molecular basis of this aggressive phenotype remains unclear. Recently, two independent studies of the CLL coding genome investigated at disease presentation have revealed a restricted number of mutated genes, including NOTCH1. These
studies have provided a proof of concept that, similar to other malignancies, genome-wide mutational analysis might identify novel lesions of biological and clinical relevance in CLL.

On these grounds, the authors have embarked on the investigation of the coding genome of fludarabine refractory CLL in order to identify genetic lesions associated with chemorefractoriness. The initial phases of this analysis have revealed recurrent mutations of SF3B1, a critical component of the cell spliceosome, pointing to the potential involvement of splicing regulation in CLL pathogenesis and chemo-refractoriness.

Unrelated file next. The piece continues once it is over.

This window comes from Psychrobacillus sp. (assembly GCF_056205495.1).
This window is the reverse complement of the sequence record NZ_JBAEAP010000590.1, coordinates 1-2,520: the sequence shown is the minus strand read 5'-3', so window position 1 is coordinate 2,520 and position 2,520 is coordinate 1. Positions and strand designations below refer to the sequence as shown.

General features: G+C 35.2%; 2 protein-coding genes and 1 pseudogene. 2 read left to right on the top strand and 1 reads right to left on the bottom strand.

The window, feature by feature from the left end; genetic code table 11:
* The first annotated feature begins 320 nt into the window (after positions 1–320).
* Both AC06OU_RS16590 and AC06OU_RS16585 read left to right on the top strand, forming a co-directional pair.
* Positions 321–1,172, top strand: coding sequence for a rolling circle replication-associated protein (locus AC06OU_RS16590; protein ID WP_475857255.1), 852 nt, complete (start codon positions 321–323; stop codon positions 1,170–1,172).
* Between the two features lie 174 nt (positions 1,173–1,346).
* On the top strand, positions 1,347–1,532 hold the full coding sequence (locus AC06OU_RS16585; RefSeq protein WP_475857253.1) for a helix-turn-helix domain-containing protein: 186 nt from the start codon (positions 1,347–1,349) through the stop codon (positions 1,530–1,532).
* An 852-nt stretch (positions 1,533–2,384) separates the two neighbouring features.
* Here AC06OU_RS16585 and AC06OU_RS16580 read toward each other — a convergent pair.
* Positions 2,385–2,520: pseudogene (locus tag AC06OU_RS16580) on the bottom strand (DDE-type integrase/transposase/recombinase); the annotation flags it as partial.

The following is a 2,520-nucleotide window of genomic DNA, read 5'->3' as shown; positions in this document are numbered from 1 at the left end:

The study population comprised 3 cohorts representative of different disease phases: i) fludarabine-refractory CLL (n=59), including cases (n=11) subjected to whole exome sequencing; ii) a consecutive series of newly diagnosed and previously untreated CLL (n=301); and iii) clonally related RS (n=33; all diffuse large B cell lymphomas).